Updated: November 4, 2019
Arthritis is a joint disorder where inflammation of one or more joints occurs. Arthritis is frequently accompanied by joint pain referred to as arthralgia.
A joint is an area of the body where two bones meet which allow movement of the body parts it connects. The most common form of arthritis is osteoarthritis which is wear and tear of cartilage. Other common rheumatic conditions related to arthritis include gout, fibromyalgia, and rheumatoid arthritis (RA).
When arthritis affect joints, the tissues that surround the joint, and other connective tissue, it is a rheumatic condition.They have a tendency to affect the joints, muscles, ligaments, cartilage, and tendons, and many have the potential to affect internal body areas as well. Rheumatic conditions tend to involve pain, aching, stiffness, and swelling in and around one or more joints. The symptoms can develop gradually or suddenly and can impair the ability of a person to perform everyday tasks. Certain rheumatic conditions can also involve the immune system and various internal organs of the body.
Rheumatoid arthritis and lupus (SLE), can affect multiple organs. Arthritis is more common among adults aged 65 years or older, but it can affect people of all ages, including children. Physical activity has a positive effect on arthritis and can improve pain, function, and mental health. Injury, abnormal metabolism, genetic makeup, infections, and immune system dysfunction can contribute to the development of arthritis.
The goal of treatment of arthritis is to reduce joint pain and inflammation while preventing damage and improving and maintaining joint function.Treatment involves medications, physical therapies, and patient education and support to improve or maintain quality of life.
There are over 100 types of arthritis which are categorized into seven main groups:
Some other type of Arthritis include:
Osteoarthritis is a common degenerative joint disease that affects the cartilage, joint lining and ligaments, and underlying bone of a joint leading to pain and joint stiffness.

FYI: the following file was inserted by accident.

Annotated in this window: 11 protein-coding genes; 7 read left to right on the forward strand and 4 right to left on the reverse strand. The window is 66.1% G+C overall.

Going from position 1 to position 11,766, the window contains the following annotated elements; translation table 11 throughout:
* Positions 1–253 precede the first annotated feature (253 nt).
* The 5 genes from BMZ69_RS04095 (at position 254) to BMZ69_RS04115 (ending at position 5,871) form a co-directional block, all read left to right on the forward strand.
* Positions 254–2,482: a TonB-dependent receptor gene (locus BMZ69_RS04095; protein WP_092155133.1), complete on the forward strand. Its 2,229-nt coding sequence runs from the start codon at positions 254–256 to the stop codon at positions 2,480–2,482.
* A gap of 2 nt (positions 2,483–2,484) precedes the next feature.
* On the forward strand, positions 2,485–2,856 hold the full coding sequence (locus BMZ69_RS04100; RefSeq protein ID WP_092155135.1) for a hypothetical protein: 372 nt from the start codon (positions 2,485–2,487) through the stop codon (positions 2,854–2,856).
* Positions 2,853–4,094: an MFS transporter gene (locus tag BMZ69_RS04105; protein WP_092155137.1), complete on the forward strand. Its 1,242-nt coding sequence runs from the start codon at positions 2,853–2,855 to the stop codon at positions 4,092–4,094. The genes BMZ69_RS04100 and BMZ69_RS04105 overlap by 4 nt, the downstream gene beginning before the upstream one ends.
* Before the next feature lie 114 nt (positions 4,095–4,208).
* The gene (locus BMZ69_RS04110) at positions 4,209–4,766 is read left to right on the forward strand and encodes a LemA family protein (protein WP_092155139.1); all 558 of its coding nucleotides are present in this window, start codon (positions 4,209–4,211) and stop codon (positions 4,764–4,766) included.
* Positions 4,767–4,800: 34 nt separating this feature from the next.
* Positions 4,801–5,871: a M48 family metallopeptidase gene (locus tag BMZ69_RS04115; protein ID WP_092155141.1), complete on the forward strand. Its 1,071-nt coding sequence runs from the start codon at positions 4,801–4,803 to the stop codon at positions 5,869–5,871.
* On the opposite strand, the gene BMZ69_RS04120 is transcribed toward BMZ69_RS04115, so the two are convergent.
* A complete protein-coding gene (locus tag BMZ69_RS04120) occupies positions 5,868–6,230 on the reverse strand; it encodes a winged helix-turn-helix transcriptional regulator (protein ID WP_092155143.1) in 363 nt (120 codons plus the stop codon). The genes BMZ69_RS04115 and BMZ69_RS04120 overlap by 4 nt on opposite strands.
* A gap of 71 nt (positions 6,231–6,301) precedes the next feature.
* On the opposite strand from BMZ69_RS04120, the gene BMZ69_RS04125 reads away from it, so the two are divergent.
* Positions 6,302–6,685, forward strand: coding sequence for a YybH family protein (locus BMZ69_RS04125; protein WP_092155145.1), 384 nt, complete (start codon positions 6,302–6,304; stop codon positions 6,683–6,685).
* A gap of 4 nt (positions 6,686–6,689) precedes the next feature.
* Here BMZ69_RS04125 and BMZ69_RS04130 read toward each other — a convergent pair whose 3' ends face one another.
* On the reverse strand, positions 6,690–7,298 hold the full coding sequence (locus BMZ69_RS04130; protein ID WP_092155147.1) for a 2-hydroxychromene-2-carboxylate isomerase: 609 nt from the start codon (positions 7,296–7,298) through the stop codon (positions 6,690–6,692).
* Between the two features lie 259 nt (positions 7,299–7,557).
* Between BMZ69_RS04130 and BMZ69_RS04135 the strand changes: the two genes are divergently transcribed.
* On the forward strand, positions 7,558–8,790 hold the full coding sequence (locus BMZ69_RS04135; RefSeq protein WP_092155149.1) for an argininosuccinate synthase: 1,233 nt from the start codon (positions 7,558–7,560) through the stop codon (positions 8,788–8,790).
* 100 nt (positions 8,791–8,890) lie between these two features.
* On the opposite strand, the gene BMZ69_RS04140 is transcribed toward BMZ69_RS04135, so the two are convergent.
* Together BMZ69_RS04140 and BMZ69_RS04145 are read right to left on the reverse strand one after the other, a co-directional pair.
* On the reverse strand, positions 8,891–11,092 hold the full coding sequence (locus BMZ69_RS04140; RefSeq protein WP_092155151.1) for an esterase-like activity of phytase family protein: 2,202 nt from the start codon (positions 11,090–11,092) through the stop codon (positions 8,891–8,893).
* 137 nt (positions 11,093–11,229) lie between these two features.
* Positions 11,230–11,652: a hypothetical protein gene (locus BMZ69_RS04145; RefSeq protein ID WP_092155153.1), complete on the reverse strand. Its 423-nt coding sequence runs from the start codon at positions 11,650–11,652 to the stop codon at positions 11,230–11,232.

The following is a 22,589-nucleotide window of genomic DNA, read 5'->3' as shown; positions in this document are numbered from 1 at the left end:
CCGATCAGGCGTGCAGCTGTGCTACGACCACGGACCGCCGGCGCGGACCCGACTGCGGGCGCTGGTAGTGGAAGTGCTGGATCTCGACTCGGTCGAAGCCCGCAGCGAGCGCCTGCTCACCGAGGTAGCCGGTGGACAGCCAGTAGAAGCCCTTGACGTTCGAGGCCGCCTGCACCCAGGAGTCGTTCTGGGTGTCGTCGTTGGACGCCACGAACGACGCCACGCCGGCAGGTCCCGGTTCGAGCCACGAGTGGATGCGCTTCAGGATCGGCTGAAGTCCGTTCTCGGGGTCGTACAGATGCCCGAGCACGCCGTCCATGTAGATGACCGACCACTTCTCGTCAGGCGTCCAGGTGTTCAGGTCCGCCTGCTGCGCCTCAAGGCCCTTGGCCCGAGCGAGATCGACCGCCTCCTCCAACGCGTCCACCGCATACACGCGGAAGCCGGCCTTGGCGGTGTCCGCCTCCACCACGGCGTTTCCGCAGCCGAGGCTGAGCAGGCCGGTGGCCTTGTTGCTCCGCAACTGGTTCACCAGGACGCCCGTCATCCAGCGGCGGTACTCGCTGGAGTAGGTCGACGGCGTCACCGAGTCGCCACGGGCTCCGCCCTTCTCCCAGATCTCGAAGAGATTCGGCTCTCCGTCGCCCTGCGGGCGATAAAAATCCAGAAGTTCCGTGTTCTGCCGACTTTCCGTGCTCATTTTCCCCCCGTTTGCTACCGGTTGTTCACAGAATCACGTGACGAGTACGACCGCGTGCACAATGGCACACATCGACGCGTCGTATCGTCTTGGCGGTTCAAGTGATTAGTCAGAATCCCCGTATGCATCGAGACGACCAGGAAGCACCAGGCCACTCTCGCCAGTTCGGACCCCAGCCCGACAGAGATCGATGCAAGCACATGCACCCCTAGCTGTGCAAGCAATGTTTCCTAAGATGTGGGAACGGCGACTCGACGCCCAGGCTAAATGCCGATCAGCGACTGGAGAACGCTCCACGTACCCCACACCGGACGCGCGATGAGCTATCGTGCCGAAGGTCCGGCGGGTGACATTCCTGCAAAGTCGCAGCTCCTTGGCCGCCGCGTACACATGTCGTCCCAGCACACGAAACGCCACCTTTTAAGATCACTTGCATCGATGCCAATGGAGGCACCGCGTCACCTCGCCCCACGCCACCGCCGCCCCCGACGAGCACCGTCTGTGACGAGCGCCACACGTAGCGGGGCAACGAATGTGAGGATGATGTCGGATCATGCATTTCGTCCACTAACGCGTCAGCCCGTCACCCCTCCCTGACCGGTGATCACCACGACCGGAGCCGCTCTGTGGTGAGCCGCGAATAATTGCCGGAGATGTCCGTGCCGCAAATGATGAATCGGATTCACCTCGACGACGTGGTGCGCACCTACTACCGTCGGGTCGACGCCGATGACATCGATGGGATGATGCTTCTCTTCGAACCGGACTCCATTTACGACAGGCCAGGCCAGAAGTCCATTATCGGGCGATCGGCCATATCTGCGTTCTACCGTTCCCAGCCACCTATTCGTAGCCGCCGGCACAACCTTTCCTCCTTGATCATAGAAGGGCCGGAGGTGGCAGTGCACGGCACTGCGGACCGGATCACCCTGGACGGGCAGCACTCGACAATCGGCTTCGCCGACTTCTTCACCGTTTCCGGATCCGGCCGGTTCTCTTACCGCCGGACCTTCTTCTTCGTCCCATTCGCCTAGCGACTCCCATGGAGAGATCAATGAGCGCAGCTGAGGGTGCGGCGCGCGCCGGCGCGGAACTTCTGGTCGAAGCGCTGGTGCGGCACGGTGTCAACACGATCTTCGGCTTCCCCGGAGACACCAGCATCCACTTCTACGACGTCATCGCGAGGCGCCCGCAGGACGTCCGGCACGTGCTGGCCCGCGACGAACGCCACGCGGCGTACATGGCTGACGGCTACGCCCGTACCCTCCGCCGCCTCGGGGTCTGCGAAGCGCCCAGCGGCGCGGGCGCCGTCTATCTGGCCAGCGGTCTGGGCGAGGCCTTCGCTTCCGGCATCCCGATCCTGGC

Hips, knees, hands, the spine, the base of the thumb, and the big toe joint are the most effected areas.
Juvenile idiopathic arthritis (JIA), also known as juvenile rheumatoid arthritis (JRA), is the most common type in this category. This occurs due to immune system problems and can cause permanent damage to joints, and there is no cure.
Septic arthritis is a joint inflammation that results from a bacterial or fungal infection which commonly affects the knee and hip. Either the bacteria spread through the blood to a joint, or the joint itself get infected with a microorganism through injury or surgery causing septic arthritis.
Bacteria such as Staphylococcus, Streptococcus, or Neisseria gonorrhoeae cause most cases of acute septic arthritis. Organisms such as Mycobacterium tuberculosis and Candida albicans cause chronic septic arthritis which less common than acute septic arthritis.
Septic arthritis may occur at any age. It may occur before the age of 3 years in infants where the most common site of infection is the hip. Children with septic arthritis are more likely to get infected from Group B Streptococcus or Haemophilus influenzae if they have not been vaccinated.
Since the use of the H. influenzae b (Hib) vaccine became common, bacterial arthritis caused by infection with H. influenzae is rare now a days.
The risk of developing septic arthritis increases with
Septic arthritis is a rheumatologic emergency as it can lead to rapid joint destruction and can also be fatal.
This is an autoimmune disorder that sometimes occurs along with RA and SLE. It involves the destruction of glands that produce tears and saliva. This causes dryness in the mouth and eyes and in other areas that usually need moisture, such as the nose, throat, and skin.
It can also affect the joints, lungs, kidneys, blood vessels, liver, digestive organs, and nerves. It could lead to skin vasculitis, peripheral neuropathy, glomerulonephritis, and low levels of a substance known as C4. Adults aged 40 to 50 years, especially women are most affected by this disease. The condition affects tissues rather than the glands in many cases.